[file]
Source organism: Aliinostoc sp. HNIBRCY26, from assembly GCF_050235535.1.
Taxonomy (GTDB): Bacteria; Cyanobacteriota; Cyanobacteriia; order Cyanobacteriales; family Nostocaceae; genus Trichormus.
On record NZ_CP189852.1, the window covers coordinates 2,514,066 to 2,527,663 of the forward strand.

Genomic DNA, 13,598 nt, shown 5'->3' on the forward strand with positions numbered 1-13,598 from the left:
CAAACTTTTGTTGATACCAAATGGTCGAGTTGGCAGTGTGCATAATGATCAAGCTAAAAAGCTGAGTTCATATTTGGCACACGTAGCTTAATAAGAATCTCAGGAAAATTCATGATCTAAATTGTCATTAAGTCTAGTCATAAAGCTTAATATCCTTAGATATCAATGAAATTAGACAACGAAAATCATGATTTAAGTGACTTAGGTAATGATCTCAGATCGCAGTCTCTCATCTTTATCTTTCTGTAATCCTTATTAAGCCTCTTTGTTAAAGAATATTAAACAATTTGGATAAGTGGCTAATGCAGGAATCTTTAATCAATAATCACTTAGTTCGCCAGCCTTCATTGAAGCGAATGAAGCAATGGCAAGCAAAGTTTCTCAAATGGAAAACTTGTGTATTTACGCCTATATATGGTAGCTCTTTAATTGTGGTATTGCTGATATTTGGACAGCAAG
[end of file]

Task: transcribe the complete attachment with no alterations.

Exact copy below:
Source organism: Aliinostoc sp. HNIBRCY26, from assembly GCF_050235535.1.
Taxonomy (GTDB): Bacteria; Cyanobacteriota; Cyanobacteriia; order Cyanobacteriales; family Nostocaceae; genus Trichormus.
On record NZ_CP189852.1, the window covers coordinates 2,514,066 to 2,527,663 of the forward strand.

Genomic DNA, 13,598 nt, shown 5'->3' on the forward strand with positions numbered 1-13,598 from the left:
CAAACTTTTGTTGATACCAAATGGTCGAGTTGGCAGTGTGCATAATGATCAAGCTAAAAAGCTGAGTTCATATTTGGCACACGTAGCTTAATAAGAATCTCAGGAAAATTCATGATCTAAATTGTCATTAAGTCTAGTCATAAAGCTTAATATCCTTAGATATCAATGAAATTAGACAACGAAAATCATGATTTAAGTGACTTAGGTAATGATCTCAGATCGCAGTCTCTCATCTTTATCTTTCTGTAATCCTTATTAAGCCTCTTTGTTAAAGAATATTAAACAATTTGGATAAGTGGCTAATGCAGGAATCTTTAATCAATAATCACTTAGTTCGCCAGCCTTCATTGAAGCGAATGAAGCAATGGCAAGCAAAGTTTCTCAAATGGAAAACTTGTGTATTTACGCCTATATATGGTAGCTCTTTAATTGTGGTATTGCTGATATTTGGACAGCAAG